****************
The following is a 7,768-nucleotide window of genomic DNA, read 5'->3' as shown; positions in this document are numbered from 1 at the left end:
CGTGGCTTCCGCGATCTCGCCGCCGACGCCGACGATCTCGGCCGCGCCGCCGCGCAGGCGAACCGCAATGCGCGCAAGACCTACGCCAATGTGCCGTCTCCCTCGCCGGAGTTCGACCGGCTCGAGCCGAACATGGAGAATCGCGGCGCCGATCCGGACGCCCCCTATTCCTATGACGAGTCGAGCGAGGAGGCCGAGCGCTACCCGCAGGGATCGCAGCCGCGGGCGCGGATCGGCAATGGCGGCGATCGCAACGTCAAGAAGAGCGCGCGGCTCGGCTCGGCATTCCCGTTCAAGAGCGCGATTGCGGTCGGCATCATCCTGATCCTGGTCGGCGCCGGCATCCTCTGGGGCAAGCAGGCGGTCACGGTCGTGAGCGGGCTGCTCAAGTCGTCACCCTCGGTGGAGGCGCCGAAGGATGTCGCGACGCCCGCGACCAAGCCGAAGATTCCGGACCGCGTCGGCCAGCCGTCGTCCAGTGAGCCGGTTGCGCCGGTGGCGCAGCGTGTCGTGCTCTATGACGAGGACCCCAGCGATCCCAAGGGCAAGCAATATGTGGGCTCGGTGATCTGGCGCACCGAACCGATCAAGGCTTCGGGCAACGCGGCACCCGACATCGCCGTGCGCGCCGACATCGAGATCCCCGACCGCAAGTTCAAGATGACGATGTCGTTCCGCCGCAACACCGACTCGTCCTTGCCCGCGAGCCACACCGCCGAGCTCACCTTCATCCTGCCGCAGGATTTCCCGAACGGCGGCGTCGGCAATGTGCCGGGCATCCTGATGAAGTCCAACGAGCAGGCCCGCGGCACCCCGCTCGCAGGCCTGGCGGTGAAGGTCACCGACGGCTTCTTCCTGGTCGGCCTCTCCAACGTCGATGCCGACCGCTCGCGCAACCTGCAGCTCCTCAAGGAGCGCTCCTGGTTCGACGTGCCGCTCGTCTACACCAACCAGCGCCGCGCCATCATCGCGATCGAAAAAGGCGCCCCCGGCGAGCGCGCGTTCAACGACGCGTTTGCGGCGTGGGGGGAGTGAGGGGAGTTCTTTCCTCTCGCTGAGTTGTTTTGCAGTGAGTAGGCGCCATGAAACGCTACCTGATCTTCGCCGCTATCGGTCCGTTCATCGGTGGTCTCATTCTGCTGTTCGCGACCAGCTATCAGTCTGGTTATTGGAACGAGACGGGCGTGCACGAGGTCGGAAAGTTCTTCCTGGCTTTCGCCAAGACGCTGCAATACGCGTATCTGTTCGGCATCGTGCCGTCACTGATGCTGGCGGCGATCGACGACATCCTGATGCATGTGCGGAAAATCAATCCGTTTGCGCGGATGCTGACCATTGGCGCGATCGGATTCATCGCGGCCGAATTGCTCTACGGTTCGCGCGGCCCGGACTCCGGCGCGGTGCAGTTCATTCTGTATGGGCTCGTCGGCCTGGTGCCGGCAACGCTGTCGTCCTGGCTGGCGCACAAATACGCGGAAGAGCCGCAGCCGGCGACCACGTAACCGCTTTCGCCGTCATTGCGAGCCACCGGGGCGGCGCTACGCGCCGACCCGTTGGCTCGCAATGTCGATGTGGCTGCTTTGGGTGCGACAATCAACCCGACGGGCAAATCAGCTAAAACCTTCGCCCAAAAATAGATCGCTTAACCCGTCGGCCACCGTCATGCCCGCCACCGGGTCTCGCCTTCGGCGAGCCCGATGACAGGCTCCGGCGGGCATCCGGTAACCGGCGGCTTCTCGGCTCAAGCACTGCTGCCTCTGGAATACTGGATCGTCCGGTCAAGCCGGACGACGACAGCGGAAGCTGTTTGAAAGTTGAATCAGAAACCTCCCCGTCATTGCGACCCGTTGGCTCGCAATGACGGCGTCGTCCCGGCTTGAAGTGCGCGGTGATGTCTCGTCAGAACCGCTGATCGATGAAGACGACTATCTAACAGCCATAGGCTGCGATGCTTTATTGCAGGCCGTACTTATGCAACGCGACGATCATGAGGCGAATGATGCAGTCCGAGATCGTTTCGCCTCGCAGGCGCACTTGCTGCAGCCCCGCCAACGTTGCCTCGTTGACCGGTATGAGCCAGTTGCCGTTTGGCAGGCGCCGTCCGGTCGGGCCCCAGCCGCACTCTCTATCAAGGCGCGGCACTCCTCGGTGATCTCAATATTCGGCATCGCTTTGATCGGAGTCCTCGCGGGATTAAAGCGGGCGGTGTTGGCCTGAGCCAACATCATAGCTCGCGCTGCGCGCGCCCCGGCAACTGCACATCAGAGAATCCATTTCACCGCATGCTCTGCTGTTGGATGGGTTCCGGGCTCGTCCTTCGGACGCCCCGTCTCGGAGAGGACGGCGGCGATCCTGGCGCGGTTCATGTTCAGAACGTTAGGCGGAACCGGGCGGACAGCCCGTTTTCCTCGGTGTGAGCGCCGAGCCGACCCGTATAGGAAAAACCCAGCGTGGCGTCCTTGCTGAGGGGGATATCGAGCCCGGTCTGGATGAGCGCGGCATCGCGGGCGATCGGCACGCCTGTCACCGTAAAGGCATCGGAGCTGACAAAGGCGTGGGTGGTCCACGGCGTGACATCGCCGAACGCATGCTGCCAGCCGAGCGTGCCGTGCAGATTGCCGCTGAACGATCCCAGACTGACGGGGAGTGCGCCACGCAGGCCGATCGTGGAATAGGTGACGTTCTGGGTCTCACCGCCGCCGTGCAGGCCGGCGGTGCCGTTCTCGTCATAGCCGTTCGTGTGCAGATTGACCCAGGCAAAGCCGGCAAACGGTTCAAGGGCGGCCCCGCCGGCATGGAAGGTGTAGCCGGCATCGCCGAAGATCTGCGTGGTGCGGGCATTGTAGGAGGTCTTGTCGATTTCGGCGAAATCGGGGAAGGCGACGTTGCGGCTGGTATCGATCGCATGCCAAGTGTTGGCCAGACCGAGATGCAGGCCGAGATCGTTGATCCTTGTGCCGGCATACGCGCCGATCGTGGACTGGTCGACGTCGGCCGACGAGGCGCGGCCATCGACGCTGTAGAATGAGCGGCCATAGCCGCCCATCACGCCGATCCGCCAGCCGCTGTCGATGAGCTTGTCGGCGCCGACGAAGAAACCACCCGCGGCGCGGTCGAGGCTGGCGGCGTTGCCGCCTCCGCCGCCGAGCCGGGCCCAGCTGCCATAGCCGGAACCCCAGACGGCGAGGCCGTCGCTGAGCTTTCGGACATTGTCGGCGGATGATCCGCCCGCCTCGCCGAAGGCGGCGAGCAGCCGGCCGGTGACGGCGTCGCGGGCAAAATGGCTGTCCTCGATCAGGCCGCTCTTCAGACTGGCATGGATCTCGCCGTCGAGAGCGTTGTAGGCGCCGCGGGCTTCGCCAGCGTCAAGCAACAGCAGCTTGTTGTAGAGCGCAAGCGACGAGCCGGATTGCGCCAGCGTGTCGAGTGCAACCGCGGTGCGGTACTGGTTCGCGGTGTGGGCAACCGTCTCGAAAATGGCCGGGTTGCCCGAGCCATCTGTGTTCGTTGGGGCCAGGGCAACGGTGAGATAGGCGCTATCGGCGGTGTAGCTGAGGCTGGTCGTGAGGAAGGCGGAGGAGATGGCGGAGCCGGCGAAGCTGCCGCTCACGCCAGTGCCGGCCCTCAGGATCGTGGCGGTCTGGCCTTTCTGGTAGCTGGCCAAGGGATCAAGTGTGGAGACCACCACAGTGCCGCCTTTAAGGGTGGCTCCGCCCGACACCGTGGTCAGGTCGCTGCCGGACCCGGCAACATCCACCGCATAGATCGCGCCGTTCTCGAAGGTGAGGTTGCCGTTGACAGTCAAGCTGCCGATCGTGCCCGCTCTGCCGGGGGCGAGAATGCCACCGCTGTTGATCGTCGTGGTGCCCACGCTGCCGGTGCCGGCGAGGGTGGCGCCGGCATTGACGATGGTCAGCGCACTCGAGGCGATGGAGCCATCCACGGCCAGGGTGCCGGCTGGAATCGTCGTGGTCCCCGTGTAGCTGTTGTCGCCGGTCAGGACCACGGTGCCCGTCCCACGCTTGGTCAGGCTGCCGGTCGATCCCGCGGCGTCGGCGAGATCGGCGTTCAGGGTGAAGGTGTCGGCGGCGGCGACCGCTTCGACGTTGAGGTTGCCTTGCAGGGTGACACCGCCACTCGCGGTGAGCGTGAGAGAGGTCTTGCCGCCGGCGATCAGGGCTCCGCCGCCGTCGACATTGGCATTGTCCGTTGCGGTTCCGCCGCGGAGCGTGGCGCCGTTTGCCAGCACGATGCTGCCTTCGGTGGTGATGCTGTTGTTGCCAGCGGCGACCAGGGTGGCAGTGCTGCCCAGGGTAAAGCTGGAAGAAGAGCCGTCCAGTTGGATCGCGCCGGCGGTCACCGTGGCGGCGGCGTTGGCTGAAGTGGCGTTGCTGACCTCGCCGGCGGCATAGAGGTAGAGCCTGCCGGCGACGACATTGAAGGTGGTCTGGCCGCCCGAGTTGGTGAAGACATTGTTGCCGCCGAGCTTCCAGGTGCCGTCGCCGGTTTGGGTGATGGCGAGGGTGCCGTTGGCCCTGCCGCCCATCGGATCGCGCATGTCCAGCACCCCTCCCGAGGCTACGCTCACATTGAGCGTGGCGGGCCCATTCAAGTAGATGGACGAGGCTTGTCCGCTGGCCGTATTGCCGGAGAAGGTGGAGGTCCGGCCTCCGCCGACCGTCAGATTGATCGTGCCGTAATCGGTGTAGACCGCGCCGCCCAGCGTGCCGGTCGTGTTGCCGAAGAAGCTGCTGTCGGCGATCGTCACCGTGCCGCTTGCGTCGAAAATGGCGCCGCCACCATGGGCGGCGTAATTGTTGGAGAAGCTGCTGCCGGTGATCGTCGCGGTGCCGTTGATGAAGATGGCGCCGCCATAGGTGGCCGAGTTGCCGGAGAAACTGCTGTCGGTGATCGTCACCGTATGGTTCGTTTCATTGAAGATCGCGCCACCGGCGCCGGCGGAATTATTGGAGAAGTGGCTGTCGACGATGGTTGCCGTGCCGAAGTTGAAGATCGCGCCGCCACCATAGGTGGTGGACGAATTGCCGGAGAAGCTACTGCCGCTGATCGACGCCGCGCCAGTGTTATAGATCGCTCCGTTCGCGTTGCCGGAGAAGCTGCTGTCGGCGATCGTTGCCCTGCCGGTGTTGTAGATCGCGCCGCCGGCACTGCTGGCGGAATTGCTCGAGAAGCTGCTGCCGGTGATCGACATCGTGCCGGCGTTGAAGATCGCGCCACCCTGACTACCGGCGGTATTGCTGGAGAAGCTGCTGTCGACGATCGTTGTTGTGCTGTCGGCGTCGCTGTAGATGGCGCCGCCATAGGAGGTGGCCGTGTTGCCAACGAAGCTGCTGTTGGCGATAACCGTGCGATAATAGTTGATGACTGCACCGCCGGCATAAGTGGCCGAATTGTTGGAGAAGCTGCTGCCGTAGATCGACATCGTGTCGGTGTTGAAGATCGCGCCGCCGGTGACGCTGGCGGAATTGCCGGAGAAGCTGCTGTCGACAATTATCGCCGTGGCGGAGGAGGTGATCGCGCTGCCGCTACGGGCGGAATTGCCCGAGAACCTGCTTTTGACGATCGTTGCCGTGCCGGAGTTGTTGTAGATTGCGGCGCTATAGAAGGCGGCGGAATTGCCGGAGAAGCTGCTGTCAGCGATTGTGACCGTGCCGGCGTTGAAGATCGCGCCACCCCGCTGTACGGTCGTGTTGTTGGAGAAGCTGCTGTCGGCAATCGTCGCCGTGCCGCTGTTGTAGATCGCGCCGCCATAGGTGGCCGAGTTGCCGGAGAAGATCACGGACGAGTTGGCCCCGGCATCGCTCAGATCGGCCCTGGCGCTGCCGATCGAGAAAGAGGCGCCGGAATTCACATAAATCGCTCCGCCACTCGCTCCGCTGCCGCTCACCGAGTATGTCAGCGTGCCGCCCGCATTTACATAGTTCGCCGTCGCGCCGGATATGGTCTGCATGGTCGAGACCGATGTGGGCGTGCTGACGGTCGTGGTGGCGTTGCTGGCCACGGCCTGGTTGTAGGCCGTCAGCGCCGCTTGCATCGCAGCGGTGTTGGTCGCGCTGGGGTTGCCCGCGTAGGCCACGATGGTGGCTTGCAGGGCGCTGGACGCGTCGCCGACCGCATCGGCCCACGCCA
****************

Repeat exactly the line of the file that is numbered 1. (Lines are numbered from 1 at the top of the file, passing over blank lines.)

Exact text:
The following is a 7,768-nucleotide window of genomic DNA, read 5'->3' as shown; positions in this document are numbered from 1 at the left end: